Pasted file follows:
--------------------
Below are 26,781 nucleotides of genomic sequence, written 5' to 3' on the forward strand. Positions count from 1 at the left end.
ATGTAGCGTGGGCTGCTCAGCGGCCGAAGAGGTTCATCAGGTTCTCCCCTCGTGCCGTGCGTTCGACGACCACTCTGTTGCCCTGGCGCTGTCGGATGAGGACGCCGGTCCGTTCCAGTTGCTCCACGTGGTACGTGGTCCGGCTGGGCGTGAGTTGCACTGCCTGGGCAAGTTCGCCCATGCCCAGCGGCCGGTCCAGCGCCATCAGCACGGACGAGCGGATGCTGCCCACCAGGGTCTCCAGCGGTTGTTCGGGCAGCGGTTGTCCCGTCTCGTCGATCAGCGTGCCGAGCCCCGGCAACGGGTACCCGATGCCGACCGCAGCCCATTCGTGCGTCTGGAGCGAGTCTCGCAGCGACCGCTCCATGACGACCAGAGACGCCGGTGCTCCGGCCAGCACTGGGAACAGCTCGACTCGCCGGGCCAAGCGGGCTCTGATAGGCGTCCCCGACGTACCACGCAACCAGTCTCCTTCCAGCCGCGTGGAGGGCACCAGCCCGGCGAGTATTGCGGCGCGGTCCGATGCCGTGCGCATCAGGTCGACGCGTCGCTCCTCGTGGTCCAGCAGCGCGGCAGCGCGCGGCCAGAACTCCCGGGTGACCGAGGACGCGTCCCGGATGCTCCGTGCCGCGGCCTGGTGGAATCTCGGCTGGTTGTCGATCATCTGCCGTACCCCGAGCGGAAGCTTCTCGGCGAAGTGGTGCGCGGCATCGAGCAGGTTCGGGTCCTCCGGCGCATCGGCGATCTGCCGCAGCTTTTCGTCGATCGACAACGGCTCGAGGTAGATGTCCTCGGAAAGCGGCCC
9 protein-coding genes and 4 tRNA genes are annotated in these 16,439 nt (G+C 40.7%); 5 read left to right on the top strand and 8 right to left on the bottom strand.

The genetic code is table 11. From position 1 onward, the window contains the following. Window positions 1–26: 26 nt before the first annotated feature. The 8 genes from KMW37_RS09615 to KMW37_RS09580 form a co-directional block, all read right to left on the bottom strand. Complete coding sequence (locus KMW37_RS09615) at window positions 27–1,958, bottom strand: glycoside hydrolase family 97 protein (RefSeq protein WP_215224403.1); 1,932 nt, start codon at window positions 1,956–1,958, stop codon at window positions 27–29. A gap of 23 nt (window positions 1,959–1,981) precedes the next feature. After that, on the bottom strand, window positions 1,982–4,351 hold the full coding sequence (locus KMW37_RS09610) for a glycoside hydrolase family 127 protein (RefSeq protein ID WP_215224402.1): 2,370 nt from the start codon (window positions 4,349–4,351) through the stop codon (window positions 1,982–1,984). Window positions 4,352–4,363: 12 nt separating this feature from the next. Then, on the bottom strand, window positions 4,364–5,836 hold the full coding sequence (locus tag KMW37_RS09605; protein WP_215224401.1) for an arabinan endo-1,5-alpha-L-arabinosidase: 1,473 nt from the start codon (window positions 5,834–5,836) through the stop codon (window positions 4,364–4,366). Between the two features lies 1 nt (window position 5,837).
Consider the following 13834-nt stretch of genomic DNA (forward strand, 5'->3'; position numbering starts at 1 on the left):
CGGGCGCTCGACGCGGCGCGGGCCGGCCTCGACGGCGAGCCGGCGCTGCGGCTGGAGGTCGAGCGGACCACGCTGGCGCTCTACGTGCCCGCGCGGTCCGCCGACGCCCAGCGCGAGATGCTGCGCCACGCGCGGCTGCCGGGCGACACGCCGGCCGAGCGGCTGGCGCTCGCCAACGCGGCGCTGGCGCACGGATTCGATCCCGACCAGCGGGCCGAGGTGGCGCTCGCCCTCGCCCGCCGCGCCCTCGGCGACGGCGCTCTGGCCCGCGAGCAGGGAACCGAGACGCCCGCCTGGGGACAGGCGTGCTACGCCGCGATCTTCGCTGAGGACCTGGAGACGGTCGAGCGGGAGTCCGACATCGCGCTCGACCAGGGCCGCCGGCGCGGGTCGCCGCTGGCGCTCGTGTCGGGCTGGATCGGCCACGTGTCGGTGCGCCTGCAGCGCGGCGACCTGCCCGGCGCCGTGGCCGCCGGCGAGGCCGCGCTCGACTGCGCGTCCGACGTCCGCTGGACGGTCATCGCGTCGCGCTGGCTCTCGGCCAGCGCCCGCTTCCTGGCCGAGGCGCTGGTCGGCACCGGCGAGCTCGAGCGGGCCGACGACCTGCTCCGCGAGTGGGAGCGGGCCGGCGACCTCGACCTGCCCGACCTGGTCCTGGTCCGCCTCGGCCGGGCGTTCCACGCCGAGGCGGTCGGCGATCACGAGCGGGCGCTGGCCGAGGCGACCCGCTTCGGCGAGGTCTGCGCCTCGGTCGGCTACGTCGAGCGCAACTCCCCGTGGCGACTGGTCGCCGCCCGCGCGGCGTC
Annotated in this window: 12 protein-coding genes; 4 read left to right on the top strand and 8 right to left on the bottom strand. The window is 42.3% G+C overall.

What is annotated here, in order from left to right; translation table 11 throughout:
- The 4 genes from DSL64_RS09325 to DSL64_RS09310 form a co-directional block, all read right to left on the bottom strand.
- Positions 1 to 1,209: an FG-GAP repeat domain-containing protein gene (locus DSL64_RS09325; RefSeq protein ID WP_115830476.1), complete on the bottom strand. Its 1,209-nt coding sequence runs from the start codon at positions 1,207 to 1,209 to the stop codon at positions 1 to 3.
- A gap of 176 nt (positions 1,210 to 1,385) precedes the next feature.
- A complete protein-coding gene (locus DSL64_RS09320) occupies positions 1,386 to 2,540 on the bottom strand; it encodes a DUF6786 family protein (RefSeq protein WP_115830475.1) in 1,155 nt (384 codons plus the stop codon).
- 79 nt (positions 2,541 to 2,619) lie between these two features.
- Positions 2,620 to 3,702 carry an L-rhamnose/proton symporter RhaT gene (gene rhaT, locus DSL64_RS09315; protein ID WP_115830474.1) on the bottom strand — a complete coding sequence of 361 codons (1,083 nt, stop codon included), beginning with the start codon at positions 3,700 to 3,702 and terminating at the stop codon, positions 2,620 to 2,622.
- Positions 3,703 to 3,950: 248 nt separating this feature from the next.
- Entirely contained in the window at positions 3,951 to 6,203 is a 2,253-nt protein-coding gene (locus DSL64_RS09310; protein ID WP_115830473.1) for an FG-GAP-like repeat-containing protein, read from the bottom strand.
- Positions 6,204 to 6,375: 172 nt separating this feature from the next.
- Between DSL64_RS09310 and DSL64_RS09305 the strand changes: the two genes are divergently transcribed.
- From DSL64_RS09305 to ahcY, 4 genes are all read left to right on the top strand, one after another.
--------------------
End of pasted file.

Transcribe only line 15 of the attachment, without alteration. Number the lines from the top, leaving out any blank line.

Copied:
- Positions 3,703 to 3,950: 248 nt separating this feature from the next.